An eccentric mounting of the rotor, i.e. somewhat below the centre line of the outer cylinder so a somewhat greater gap for the escaping vapours is obtained at the top, is advantageous.
Both the spacing between the several annular disks and the size of the perforations in the annular disks may be made proportional to the melt viscosity that varies along the length of the reactor and both the spacing and the sizes of the perforations increase with increased viscosity of the polymer from the inlet side to the outlet side of the reactor. About 6 to 15, preferably 8 to 12 annular disks are fitted per meter of rotor length.
The reactor is about ⅓ filled with molten material. During rotation, the annular disks and also the cylindrical basket made of perforated sheet metal are drawn through the melt. As they emerge, the melt flows downward and forms the continuously stretching films which thus enabling evaporation of the relevant monomers.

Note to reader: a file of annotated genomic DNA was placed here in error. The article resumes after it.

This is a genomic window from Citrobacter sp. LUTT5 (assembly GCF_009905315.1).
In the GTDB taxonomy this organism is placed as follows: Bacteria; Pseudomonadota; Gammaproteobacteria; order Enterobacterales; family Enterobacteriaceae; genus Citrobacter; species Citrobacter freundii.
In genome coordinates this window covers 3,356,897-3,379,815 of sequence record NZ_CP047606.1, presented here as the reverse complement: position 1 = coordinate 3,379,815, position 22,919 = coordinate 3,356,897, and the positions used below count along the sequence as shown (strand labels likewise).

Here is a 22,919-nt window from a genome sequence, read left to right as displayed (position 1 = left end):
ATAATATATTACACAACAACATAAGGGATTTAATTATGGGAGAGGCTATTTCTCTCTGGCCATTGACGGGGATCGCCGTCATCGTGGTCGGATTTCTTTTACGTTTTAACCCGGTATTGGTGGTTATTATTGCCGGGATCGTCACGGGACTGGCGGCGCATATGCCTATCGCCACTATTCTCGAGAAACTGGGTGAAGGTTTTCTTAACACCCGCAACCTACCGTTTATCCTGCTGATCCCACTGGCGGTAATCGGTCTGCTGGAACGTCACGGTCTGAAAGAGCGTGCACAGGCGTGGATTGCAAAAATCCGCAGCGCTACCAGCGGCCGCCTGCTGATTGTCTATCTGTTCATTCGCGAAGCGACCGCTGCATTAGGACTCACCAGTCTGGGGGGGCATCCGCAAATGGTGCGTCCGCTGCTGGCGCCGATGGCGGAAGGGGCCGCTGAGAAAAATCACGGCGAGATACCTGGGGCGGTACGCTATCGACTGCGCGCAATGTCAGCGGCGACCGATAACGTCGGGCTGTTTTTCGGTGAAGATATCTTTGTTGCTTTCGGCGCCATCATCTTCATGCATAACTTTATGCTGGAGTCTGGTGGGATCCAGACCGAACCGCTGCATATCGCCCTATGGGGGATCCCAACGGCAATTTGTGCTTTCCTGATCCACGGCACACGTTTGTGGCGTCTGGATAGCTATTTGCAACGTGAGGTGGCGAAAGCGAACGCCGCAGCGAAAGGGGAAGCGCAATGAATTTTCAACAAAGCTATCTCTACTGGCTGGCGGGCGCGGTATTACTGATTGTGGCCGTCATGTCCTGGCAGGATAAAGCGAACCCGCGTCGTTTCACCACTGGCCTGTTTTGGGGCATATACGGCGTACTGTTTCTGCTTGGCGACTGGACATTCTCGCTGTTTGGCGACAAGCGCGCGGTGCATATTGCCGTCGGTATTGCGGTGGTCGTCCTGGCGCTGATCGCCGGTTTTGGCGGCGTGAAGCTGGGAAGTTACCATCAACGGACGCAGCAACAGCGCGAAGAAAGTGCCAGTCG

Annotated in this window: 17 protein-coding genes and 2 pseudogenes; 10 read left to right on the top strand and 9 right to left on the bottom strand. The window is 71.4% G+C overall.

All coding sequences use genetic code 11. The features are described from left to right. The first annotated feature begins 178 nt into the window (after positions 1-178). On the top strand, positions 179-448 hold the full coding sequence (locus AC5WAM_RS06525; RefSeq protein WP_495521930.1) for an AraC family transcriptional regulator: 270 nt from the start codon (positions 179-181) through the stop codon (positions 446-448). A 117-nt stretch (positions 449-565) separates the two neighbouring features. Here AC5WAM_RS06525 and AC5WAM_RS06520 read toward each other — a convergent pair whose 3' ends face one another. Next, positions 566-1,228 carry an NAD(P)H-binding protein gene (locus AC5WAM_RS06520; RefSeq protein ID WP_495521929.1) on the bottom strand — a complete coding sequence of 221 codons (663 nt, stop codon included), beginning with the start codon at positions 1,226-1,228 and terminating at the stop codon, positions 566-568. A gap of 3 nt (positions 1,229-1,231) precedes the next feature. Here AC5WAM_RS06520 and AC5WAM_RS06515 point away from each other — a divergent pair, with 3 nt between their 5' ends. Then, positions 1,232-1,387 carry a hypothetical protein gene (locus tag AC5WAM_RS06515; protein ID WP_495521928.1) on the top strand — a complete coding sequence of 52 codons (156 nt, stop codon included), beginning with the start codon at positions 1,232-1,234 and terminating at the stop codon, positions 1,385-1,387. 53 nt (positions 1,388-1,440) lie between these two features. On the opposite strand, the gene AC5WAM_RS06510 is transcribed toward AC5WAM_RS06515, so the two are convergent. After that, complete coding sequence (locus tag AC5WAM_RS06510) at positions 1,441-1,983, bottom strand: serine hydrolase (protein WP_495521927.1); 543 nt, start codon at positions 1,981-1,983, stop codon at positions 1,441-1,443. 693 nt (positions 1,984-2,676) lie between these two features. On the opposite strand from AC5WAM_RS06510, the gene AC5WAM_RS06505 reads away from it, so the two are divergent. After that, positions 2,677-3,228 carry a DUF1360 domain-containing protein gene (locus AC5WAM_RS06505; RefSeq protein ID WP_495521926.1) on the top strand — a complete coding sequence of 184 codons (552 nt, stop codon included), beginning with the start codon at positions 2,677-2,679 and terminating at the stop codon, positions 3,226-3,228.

The reactor is fed via the feed nozzle at the end face of the reactor cylinder with low-molecular weight oligomeric product which, after condensing in the reactor to form polymeric resin that is removed via the outlet nozzle.
At higher viscosities, i.e., at viscosities over about 100 Pas, stators, 8, may be positioned between the annular disks. These stators that limit the loading of the rotating basket with molten material may be fastened to the inner wall of the reactor cylinder.
The vapours formed in the course of condensation are guided off upwardly via the vapour outlets.
The present application also relates to this reactor.
The annular disks are perforated circular rings having a ratio of the total surface area of the ring to the area taken up by the solid webs between the holes of 2.2 to 6.5, preferably of 2.5 to 5. The ratio between the surface area of the solid webs between the holes in the annular disks and the total volume of the reactor is 25 to 5, preferably 20 to 9 m2 per m3. At higher viscosities toward the end of the process, the value may be 15 to 5, preferably 8 to 12 m2 per m3.